[00:38:05.42] spk_1:
I think that ultimately, you know, every organization should look at increasing you know, in long term increasing the representation of staff that they have who are responsible for communications. Those folks should, you know, be from those communities and should share some lived experiences and identities with the people who are impacted by that program. I think that’s the long term strategy. I know that you know it’s not going to change overnight. And so I think in the interim, it’s really about both the mindset shift and also creating some different processes. So I’ll give you some more concrete examples, tony. So get feedback. But also, um, a big mistake that a lot of non profits make is they view this concept of consent, right? You know, and we have this in journalism to write, you know, getting consent to tell someone’s story. They view this concept as a form, you know, it’s a one page form that somebody signs that says, I give permission for you to, you know, share my stories and my images, you know, in all of your platforms. And then and then it’s done and you know, that’s that’s not really I think, the most effective process that we could have. We need to view consent a bit more holistically. So for instance, um, you know, I do. How how are we getting people? How are we getting the stories to come to us? Right. And so instead of necessarily going up to someone you know in the program and saying, Hey, can we interview you or, you know, hey, can we have you speak at our next event? You know, how are we allowing people to opt in, if that’s possible, depending on the structure of your organization and your work? So are we allowing our story contributors to sort of self select into the process to sort of raise their hands, so to speak and say, Hey, I would like to be interviewed actually instead of us, um, asking them because you know, there’s power dynamics and sometimes people might feel like saying yes, when they really when you know, when they really don’t want to do something. But because you asked, they feel you know that they have to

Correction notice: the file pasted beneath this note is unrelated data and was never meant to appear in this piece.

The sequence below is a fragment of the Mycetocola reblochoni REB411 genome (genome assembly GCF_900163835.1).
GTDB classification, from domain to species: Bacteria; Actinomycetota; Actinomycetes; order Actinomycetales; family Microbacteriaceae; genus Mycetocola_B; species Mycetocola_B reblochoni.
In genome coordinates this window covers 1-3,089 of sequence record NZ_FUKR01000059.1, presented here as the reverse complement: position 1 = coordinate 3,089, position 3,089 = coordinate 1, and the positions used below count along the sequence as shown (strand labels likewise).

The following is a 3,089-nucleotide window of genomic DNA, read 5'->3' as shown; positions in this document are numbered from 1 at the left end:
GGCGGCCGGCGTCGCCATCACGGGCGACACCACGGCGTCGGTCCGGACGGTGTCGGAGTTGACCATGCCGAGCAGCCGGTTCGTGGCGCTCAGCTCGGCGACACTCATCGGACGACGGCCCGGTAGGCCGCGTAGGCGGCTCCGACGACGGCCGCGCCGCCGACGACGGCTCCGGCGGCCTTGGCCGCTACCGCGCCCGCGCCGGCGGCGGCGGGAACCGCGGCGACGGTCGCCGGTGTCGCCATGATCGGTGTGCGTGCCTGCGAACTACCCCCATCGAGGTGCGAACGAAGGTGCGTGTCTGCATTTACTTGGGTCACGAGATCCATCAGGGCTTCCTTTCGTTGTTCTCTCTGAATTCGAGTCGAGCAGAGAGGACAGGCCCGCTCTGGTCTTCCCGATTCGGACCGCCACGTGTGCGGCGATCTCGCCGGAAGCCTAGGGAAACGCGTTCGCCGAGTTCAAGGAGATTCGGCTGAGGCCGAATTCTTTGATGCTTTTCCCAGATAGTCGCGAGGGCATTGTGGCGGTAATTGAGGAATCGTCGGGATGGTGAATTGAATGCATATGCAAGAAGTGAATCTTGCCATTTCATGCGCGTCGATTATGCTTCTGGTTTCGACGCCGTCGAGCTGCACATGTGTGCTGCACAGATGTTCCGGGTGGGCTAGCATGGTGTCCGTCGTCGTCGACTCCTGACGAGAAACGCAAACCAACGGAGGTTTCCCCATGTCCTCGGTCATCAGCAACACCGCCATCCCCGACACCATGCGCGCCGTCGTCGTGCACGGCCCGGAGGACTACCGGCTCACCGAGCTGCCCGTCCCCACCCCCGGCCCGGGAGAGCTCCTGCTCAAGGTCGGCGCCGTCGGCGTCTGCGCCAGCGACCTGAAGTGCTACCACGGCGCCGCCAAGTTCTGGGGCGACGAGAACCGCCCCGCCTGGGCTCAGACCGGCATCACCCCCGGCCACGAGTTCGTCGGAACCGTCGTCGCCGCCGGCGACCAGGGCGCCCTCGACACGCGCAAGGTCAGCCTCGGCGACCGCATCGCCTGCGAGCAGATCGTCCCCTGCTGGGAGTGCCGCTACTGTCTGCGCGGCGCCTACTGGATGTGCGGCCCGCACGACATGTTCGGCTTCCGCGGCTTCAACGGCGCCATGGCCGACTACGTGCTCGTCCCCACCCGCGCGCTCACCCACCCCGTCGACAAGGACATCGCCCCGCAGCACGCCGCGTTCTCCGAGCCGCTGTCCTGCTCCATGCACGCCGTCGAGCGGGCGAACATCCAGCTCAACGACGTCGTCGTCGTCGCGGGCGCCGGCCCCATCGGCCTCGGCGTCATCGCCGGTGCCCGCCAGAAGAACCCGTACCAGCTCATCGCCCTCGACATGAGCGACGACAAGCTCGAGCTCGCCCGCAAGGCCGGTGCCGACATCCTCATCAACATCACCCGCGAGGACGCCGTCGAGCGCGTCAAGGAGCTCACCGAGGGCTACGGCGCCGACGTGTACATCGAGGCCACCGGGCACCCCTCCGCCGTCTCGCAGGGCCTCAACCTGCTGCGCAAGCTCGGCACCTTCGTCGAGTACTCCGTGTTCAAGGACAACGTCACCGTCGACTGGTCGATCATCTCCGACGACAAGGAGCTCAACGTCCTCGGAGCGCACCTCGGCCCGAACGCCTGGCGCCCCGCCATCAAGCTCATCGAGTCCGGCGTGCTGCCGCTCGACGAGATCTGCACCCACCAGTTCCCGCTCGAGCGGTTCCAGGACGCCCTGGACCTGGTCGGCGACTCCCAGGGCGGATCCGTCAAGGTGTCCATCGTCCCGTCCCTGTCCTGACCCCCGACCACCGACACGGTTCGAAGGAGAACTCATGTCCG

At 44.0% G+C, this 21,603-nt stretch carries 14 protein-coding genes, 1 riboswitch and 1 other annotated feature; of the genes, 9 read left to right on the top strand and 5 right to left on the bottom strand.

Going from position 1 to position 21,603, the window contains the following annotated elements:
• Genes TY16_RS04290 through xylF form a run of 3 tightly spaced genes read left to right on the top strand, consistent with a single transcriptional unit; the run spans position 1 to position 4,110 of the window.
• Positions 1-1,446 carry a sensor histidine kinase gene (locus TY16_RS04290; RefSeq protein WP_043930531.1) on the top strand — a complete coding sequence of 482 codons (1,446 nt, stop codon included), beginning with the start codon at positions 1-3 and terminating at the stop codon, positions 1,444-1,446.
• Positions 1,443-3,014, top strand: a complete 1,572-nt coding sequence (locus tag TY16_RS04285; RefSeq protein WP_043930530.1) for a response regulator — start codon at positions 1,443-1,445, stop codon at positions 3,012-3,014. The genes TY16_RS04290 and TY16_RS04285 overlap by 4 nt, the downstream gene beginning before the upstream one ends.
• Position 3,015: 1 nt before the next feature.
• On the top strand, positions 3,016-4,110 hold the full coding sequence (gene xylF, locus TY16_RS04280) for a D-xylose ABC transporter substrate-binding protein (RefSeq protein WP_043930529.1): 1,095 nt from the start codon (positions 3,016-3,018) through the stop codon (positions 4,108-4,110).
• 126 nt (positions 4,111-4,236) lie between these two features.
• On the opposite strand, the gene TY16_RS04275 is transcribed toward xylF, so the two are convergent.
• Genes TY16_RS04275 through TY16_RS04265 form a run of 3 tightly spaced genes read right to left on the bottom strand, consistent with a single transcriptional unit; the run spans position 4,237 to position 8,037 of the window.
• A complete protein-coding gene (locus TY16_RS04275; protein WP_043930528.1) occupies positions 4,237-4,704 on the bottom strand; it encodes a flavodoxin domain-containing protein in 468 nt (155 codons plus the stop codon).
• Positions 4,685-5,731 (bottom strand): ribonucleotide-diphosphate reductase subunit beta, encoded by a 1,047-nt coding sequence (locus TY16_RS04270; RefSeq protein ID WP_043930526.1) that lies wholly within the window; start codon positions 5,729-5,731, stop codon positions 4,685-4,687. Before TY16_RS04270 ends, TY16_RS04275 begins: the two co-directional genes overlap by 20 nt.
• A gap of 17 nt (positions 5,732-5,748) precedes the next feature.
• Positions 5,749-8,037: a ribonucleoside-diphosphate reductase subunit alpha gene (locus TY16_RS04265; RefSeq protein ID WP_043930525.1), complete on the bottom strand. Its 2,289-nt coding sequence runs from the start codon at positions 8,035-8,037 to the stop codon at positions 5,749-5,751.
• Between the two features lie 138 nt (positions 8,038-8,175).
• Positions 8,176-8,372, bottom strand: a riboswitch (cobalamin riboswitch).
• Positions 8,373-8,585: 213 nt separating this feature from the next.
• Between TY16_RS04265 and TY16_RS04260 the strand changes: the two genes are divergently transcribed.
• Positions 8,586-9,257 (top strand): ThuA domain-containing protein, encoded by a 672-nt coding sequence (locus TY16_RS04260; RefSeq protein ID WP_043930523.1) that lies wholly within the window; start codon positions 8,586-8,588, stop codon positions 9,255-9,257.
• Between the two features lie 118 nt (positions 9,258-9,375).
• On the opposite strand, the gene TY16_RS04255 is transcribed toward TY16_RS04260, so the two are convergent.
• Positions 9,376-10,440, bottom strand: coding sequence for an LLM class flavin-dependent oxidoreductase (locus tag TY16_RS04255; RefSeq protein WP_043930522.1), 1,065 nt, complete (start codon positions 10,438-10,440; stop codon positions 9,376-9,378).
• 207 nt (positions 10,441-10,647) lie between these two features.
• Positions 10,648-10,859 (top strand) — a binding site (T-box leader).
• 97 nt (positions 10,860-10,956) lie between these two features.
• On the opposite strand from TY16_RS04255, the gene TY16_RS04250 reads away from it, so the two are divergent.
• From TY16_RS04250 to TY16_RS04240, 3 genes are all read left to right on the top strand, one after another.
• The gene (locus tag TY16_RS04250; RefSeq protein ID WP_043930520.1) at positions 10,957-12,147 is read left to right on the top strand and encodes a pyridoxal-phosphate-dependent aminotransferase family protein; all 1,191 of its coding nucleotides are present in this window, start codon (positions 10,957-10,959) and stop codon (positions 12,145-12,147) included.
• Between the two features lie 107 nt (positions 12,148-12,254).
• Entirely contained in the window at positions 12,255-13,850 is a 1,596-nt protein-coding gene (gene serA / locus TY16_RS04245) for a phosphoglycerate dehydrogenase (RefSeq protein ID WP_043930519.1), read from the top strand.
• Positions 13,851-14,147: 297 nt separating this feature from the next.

[00:38:09.80] spk_0:
say Okay, so make it You’re suggesting Make it more an open question to to the group at large.

[00:38:16.45] spk_1:
Yeah, if it’s possible

[00:38:22.62] spk_0:
and let them and ask. You’re saying you know and then asking for volunteers to instead of going individually to a family or or or a person and saying, Can we tell your story?